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hazelleviosa

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Hello! New to this site and message boards in general, I hope I do it right :) .  I'm sure you guys probably get so tired of the same questions, but in my lurking I've seen you guys give some good advice, and I'm a little lost in all this. My 15 month old daughter started having loose stools when we started solids, so around 6 months.  Loose as in they were never normal, always degrees of loose, runny, food chunks, sometimes mucus, sometimes bad diaper rashes etc.  Around 12 months I took her off dairy for several weeks, and that made no difference.  A few weeks ago I took her off gluten.  It took almost two weeks, but we had normal stool for the first time in ages.  I got hopeful.  Then she had a small amount of gluten a week ago.  Since then her stools have been back to loose etc.  I was hoping by now things would have been headed back to normal, since she's been off gluten for a little over a week, , but if anything it's getting worse.  In this process I have learned that her great-grandmother had Celiac, not sure if that's a close enough connection for her to have the gene. I'm not aware of anyone else in the family that has it.  I do intend to test her at some point if we continue to have issues, and I understand that I will need to do a gluten challenge before that.  I'm not ready to do it at this point, the last blood draw she had was a scream until you puke trauma thing, not ready to do that to her again.   She has been tested for the standard food and environmental allergies, and those were all negative.  I know gluten issues can cause dairy issues, so is removing dairy my next step? Or is it just taking her this long to get back to regular stools after a small amount of gluten? Or is it something else all together? Too many variables! 

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Not a medical practitioner or anything but my mother would tell me stories that make alot of sense now that we know. Back when I was a baby, they learned quickly I did not stomach most grain based baby food or dairy. She says they had to feed me sorghum porridge, and some kind of special non dairy formula mix with sorghum malt.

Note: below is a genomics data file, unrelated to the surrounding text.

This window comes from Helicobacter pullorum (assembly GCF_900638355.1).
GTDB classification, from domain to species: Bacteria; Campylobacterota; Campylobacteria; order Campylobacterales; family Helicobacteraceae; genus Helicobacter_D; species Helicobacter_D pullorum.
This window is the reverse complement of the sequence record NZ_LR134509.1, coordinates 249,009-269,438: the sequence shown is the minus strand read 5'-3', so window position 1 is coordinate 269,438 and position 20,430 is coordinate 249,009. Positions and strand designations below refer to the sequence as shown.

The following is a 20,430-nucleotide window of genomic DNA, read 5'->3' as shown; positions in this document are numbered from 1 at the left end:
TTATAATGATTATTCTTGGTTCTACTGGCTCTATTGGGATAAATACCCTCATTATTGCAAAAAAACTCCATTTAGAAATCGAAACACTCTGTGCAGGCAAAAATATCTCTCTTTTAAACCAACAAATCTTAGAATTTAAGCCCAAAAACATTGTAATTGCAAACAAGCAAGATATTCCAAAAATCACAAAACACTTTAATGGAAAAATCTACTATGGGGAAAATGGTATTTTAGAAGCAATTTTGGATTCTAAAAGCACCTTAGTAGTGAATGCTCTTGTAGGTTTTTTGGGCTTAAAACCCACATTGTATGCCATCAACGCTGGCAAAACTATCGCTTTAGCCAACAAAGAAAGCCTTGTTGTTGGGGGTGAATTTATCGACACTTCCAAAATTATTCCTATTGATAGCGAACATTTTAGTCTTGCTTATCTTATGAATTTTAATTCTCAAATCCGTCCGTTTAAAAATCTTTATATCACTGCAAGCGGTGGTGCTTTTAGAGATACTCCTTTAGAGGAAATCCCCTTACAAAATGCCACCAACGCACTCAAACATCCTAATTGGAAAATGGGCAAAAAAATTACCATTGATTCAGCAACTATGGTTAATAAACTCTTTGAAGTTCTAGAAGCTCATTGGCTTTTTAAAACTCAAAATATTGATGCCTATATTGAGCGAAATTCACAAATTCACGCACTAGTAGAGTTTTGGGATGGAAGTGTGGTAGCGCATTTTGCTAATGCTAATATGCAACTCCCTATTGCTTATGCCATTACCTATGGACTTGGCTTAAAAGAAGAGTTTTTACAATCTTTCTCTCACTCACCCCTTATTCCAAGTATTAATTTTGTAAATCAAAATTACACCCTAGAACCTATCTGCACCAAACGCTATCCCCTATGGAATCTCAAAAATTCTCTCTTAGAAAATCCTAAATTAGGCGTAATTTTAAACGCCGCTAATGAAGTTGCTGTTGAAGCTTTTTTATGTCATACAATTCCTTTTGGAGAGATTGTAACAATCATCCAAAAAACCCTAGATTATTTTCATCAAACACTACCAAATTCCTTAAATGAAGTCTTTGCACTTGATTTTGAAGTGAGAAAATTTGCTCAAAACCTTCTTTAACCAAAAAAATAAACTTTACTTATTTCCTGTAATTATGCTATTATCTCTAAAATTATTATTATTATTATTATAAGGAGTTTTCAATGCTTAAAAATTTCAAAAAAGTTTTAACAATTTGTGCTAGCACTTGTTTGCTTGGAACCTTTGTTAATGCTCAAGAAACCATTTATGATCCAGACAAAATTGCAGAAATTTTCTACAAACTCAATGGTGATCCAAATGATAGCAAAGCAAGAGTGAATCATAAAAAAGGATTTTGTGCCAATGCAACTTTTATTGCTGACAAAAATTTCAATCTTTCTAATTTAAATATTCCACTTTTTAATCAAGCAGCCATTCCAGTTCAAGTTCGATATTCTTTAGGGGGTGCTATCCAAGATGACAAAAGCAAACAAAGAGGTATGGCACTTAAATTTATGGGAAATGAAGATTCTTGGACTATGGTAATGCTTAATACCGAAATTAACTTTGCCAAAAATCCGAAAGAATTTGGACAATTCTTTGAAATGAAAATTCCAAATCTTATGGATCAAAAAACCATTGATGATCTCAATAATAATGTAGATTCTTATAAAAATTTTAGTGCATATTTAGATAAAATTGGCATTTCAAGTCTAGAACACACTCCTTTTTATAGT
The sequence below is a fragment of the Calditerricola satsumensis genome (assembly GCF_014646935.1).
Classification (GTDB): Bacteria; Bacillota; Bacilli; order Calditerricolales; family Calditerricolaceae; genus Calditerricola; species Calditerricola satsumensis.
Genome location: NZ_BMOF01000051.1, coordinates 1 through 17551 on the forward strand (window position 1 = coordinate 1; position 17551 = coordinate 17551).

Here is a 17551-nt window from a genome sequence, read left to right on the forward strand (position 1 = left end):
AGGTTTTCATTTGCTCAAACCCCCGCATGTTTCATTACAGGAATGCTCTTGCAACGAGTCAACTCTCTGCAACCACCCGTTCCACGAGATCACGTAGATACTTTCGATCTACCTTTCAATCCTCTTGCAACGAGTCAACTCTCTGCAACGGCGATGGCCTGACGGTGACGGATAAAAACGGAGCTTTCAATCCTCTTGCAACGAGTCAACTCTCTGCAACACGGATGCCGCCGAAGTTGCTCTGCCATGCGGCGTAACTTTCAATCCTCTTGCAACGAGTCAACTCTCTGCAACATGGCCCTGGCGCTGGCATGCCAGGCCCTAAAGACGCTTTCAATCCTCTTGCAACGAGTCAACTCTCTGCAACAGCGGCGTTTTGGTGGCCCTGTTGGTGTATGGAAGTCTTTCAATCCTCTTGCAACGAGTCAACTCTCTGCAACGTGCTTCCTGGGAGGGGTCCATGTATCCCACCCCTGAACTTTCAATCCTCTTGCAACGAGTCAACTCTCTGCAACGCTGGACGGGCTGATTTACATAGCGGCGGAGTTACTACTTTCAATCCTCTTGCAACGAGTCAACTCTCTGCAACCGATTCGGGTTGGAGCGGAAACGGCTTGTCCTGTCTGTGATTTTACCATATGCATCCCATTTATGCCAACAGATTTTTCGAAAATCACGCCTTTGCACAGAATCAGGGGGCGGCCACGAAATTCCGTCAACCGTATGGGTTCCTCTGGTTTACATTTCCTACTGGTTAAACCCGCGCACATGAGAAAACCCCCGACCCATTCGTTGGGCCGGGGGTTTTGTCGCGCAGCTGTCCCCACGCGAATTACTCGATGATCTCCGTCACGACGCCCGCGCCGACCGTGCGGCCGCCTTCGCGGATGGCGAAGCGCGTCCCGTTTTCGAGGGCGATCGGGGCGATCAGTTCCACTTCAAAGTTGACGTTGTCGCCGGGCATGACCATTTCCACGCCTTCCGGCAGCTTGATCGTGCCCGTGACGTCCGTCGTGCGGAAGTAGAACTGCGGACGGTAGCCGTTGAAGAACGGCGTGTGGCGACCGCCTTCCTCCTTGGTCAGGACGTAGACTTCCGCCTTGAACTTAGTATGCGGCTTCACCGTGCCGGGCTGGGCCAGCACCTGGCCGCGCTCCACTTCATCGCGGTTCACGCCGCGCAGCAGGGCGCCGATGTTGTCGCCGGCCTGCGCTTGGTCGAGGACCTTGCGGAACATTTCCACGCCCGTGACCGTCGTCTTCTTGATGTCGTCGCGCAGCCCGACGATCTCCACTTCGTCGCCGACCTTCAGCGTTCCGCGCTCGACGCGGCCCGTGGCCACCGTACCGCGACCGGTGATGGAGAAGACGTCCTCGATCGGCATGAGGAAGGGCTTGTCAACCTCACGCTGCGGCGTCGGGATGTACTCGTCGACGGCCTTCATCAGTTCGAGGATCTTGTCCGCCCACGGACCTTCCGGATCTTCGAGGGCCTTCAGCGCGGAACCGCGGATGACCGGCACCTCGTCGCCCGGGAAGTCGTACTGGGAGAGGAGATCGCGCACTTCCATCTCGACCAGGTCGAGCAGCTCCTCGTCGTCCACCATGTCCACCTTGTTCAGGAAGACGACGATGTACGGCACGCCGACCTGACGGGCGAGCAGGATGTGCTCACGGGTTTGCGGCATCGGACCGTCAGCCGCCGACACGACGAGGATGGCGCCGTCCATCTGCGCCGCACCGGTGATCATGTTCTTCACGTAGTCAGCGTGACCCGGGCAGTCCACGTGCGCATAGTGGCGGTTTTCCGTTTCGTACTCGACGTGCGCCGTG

There are way to many variables with a young child. It could many many things, I might suggest trying a non dairy yogurt also to get some probiotics perhaps, blend it with some soft pre cooled steamed veggies, try to get a balanced blend if you can.  SOO sorry I wish I knew more about diets for kids that young and could be of more help. For adults I might suggest digestive enzymes but for a child like that I am at a bit of a loss. Try talking to your doctor about the enzyme idea? Something to help get more nutrients out of the food, I know at that young of a age loose stools can cause all kinds of nutrient absorption issues.

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3 hours ago, hazelleviosa said:

  I know gluten issues can cause dairy issues, so is removing dairy my next step? Or is it just taking her this long to get back to regular stools after a small amount of gluten? Or is it something else all together? Too many variables! 

If you are not going to have her tested now, yes, dairy is a good thing to remove for a while (several months).  Our immune systems don't stop working the minute a germ is killed. They are always active and ready to protect us.  Antibodies will (usually) decline over the course of several weeks to months.  Antibodies are the immune system response to a germ or gluten in the case of celiac disease.  Antibodies are what kills germs and our intestinal cells if we (celiacs) eat gluten.  Healing and recovery from celiac can take 18 months or more.  But children may tend to heal somewhat faster.  Or not, there is no guarantee.

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On 5/6/2017 at 3:16 PM, hazelleviosa said:

 In this process I have learned that her great-grandmother had Celiac, not sure if that's a close enough connection for her to have the gene. I'm not aware of anyone else in the family that has it.  

I just wanted to chime in that we have 2 children diagnosed (at ages 3 and 4 1/2) with their great aunt as the closest known celiac.  We now suspect at least another great aunt and maybe grandmother also had/have celiac but don't have confirmed diagnoses.  Remember, that a large number of celiacs (80%?) are undiagnosed as the symptoms vary so drastically.  

Best wishes for your daughter's health!

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